A sustainable future

31 January 2019

The historic town of Santa Croce sull’Arno in Tuscany, Italy, is home to some of the world’s leading exponents of sustainable and ethical tanning, many of whom will be attending Lineapelle and Simac Tanning Tech in Milan on 20–22 February. Andrea Guolo reports on some of the key environmental, technological and chemical trends impacting the industry.

“In China, in the last few years, 800 tanneries have been closed for environmental problems,” says Alessandro Francioni, a Tuscan tanner specialising in the transformation of shearling. “Meanwhile, the main Chinese leaders visited our tanning district because they needed to understand how it was possible to manage the activity in harmony with the environment.

“In 2004, the Prime Minister Wen Jiabao arrived in Santa Croce sull’Arno, and the same happened five years after with the president of the Chinese People’s Republic, Hu Jintao.”

The road to achieving environmentally friendly or ‘green’ tanning is a long one, but according to Francioni – who is also the owner of the Sanlorenzo tannery and president of Assoconciatori, the association comprising the leather companies of Santa Croce sull’Arno – the journey along this road is complete in his country, Italy.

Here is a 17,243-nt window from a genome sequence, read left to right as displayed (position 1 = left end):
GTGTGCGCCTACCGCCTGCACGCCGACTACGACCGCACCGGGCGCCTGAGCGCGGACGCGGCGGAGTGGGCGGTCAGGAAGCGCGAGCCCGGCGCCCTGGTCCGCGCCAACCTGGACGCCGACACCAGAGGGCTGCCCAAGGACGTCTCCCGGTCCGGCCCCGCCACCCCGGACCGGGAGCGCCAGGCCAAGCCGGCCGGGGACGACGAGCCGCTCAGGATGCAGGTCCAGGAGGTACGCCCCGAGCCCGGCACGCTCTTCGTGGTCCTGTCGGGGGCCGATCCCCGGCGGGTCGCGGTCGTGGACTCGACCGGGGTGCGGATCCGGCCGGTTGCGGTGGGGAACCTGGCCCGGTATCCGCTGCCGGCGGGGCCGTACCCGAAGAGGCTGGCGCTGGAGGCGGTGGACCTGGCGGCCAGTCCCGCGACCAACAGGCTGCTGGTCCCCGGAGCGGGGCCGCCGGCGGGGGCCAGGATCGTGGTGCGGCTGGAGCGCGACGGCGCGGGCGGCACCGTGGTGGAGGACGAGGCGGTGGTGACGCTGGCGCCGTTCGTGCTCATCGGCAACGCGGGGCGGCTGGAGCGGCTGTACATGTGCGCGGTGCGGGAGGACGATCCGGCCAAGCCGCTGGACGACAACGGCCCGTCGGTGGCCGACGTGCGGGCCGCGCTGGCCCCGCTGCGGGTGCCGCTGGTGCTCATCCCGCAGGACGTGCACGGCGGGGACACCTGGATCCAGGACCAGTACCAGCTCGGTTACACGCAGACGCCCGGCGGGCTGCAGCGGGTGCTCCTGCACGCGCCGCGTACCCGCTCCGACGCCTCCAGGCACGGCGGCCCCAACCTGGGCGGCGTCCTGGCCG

The district in Tuscany has been able to combine high-quality, large numbers and environmental protection. There are 250 tanneries and another 250 subcontractors in the Santa Croce area, employing a total of around 6,000 workers and with an average annual turnover of €2.4 billion. All this happens, not in a squalid suburb of a megalopolis where companies can operate with relative impunity, but between the hills of Florence and Pisa, an area synonymous worldwide with harmony with the landscape, where grapes are grown to produce excellent wines and its cities attract millions of tourists.

A few kilometres from the tanneries, among the forests of San Miniato, hunters of the precious white truffle operate. This most noble of fungi (which fetched, in 2017, a year of scarce harvest, up to €6,000 a kilogram) thrives in this pollution-free environment.

Land and waste management

On the eve of Lineapelle and Simac Tanning Tech in Milan on 20–22 February, we focus on Tuscany to understand what tanners in probably the most advanced district in the world in terms of sustainability expect from the world’s leading trade fair, not just for the presentation of fashion trends, but also in terms of technology. The answer is simple: they expect to pick up knowledge that will allow them to follow market trends and customer needs, mainly related to fashion.

These requests relate to the company itself as well as to the logic of more robust land and waste management. Francioni cites another historical example.